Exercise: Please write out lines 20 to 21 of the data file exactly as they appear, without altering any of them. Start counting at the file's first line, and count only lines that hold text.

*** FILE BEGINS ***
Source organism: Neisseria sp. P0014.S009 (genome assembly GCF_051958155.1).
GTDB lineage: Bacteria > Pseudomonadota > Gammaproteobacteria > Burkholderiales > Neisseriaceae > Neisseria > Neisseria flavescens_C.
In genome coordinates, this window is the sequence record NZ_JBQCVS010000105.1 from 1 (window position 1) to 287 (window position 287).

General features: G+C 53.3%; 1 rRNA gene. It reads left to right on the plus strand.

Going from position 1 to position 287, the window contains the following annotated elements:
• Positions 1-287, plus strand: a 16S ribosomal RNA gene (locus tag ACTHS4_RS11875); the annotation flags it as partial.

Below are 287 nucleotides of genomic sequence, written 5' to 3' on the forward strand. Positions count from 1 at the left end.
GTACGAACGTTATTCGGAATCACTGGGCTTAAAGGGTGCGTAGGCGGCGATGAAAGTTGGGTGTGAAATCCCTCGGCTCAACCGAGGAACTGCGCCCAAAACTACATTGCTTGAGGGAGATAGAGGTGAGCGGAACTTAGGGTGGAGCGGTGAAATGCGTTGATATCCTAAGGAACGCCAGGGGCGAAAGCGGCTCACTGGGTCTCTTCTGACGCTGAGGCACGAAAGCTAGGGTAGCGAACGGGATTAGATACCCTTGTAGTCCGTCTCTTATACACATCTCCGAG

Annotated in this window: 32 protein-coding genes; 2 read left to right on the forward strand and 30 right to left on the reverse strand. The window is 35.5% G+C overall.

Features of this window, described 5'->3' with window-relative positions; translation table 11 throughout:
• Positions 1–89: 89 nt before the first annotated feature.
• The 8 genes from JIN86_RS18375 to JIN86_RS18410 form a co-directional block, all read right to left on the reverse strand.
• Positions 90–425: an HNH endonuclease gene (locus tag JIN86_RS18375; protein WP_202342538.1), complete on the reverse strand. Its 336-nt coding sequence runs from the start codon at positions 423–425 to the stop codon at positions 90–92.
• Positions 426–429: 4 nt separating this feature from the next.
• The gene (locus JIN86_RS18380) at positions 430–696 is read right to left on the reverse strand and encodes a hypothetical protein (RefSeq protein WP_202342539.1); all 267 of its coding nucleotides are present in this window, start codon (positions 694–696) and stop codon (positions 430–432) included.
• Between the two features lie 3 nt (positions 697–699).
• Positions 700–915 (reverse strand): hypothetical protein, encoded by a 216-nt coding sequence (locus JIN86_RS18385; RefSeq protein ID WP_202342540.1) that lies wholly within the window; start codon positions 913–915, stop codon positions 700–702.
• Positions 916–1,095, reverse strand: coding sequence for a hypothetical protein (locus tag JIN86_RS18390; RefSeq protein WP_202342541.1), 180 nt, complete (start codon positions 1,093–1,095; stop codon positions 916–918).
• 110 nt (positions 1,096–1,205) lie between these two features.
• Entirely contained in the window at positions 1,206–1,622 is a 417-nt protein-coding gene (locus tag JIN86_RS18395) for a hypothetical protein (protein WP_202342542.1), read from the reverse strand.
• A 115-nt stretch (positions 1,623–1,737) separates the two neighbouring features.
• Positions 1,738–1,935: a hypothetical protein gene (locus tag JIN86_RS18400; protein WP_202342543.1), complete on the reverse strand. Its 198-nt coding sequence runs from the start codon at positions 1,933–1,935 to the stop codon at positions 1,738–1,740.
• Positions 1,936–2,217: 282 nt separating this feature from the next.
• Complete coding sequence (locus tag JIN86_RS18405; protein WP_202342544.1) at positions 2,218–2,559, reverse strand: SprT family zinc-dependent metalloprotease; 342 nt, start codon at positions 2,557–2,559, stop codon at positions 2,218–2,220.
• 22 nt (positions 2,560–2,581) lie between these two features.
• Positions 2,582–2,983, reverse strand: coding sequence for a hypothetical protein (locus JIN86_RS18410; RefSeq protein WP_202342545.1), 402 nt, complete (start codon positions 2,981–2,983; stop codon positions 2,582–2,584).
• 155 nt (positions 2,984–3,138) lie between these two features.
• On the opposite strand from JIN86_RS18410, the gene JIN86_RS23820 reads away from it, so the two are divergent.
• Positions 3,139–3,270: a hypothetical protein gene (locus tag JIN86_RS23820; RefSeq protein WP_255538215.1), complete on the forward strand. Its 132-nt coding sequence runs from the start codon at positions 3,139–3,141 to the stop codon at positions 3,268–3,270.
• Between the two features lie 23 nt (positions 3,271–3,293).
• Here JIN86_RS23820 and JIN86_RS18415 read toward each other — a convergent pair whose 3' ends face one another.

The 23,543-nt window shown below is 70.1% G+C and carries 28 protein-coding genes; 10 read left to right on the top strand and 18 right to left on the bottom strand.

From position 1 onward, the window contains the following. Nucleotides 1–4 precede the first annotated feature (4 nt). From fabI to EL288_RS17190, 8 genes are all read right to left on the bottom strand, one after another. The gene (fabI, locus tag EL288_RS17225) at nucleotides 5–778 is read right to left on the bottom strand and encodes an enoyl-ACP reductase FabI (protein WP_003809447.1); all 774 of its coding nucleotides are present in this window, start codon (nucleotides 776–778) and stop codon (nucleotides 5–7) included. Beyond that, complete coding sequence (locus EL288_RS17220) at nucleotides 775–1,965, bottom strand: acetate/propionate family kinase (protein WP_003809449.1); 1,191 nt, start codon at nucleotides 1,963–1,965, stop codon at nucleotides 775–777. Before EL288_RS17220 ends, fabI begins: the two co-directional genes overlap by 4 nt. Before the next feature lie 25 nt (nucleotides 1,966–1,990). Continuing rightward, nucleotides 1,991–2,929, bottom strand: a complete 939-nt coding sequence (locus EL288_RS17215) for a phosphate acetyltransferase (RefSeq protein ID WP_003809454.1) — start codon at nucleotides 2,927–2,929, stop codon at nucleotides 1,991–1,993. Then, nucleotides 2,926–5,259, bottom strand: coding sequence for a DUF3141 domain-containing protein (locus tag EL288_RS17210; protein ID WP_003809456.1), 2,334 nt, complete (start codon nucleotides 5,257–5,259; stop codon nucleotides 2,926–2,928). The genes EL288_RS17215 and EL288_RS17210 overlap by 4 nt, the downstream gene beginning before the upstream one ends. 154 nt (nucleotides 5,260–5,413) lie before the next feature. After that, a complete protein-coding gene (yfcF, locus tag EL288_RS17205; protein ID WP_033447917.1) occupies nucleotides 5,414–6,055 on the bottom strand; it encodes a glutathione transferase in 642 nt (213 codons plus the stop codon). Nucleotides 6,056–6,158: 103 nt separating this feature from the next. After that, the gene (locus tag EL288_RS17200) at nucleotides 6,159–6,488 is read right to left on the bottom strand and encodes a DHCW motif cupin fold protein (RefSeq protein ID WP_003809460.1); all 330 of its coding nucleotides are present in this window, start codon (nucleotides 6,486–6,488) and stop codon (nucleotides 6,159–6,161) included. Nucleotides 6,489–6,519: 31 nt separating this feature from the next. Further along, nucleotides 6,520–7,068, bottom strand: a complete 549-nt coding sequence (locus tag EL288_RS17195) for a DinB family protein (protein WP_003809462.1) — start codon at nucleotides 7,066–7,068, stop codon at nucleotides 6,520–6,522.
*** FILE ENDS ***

• Entirely contained in the window at positions 1,206–1,622 is a 417-nt protein-coding gene (locus tag JIN86_RS18395) for a hypothetical protein (protein WP_202342542.1), read from the reverse strand.
• A 115-nt stretch (positions 1,623–1,737) separates the two neighbouring features.